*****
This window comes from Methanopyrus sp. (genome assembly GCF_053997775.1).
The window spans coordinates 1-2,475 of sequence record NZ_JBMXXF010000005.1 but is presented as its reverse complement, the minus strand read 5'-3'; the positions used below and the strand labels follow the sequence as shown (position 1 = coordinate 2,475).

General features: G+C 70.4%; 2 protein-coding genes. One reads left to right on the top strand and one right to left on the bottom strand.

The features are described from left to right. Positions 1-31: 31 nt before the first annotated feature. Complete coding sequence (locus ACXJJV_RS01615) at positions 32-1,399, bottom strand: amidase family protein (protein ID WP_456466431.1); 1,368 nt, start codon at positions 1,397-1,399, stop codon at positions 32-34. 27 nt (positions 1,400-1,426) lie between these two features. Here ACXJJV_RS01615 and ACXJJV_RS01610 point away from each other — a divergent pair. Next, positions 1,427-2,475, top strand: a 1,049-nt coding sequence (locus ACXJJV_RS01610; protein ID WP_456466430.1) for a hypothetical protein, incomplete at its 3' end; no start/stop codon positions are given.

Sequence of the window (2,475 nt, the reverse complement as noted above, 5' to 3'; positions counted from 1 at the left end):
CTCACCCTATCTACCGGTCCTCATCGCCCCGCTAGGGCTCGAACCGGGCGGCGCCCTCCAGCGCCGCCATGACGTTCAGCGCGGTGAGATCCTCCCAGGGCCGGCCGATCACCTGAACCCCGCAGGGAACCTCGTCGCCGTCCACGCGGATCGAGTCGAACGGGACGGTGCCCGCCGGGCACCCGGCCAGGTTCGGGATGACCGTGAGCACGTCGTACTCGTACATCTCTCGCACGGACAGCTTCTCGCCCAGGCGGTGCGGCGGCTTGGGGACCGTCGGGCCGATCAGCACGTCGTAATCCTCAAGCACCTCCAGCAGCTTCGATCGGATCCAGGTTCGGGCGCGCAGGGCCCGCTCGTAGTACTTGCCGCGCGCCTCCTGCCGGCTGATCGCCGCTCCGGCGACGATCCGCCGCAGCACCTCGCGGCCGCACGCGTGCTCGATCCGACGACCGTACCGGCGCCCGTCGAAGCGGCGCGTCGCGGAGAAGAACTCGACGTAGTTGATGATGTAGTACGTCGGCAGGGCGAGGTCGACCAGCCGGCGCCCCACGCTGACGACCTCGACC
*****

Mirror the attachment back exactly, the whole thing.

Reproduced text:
This window comes from Methanopyrus sp. (genome assembly GCF_053997775.1).
The window spans coordinates 1-2,475 of sequence record NZ_JBMXXF010000005.1 but is presented as its reverse complement, the minus strand read 5'-3'; the positions used below and the strand labels follow the sequence as shown (position 1 = coordinate 2,475).

General features: G+C 70.4%; 2 protein-coding genes. One reads left to right on the top strand and one right to left on the bottom strand.

The features are described from left to right. Positions 1-31: 31 nt before the first annotated feature. Complete coding sequence (locus ACXJJV_RS01615) at positions 32-1,399, bottom strand: amidase family protein (protein ID WP_456466431.1); 1,368 nt, start codon at positions 1,397-1,399, stop codon at positions 32-34. 27 nt (positions 1,400-1,426) lie between these two features. Here ACXJJV_RS01615 and ACXJJV_RS01610 point away from each other — a divergent pair. Next, positions 1,427-2,475, top strand: a 1,049-nt coding sequence (locus ACXJJV_RS01610; protein ID WP_456466430.1) for a hypothetical protein, incomplete at its 3' end; no start/stop codon positions are given.

Sequence of the window (2,475 nt, the reverse complement as noted above, 5' to 3'; positions counted from 1 at the left end):
CTCACCCTATCTACCGGTCCTCATCGCCCCGCTAGGGCTCGAACCGGGCGGCGCCCTCCAGCGCCGCCATGACGTTCAGCGCGGTGAGATCCTCCCAGGGCCGGCCGATCACCTGAACCCCGCAGGGAACCTCGTCGCCGTCCACGCGGATCGAGTCGAACGGGACGGTGCCCGCCGGGCACCCGGCCAGGTTCGGGATGACCGTGAGCACGTCGTACTCGTACATCTCTCGCACGGACAGCTTCTCGCCCAGGCGGTGCGGCGGCTTGGGGACCGTCGGGCCGATCAGCACGTCGTAATCCTCAAGCACCTCCAGCAGCTTCGATCGGATCCAGGTTCGGGCGCGCAGGGCCCGCTCGTAGTACTTGCCGCGCGCCTCCTGCCGGCTGATCGCCGCTCCGGCGACGATCCGCCGCAGCACCTCGCGGCCGCACGCGTGCTCGATCCGACGACCGTACCGGCGCCCGTCGAAGCGGCGCGTCGCGGAGAAGAACTCGACGTAGTTGATGATGTAGTACGTCGGCAGGGCGAGGTCGACCAGCCGGCGCCCCACGCTGACGACCTCGACC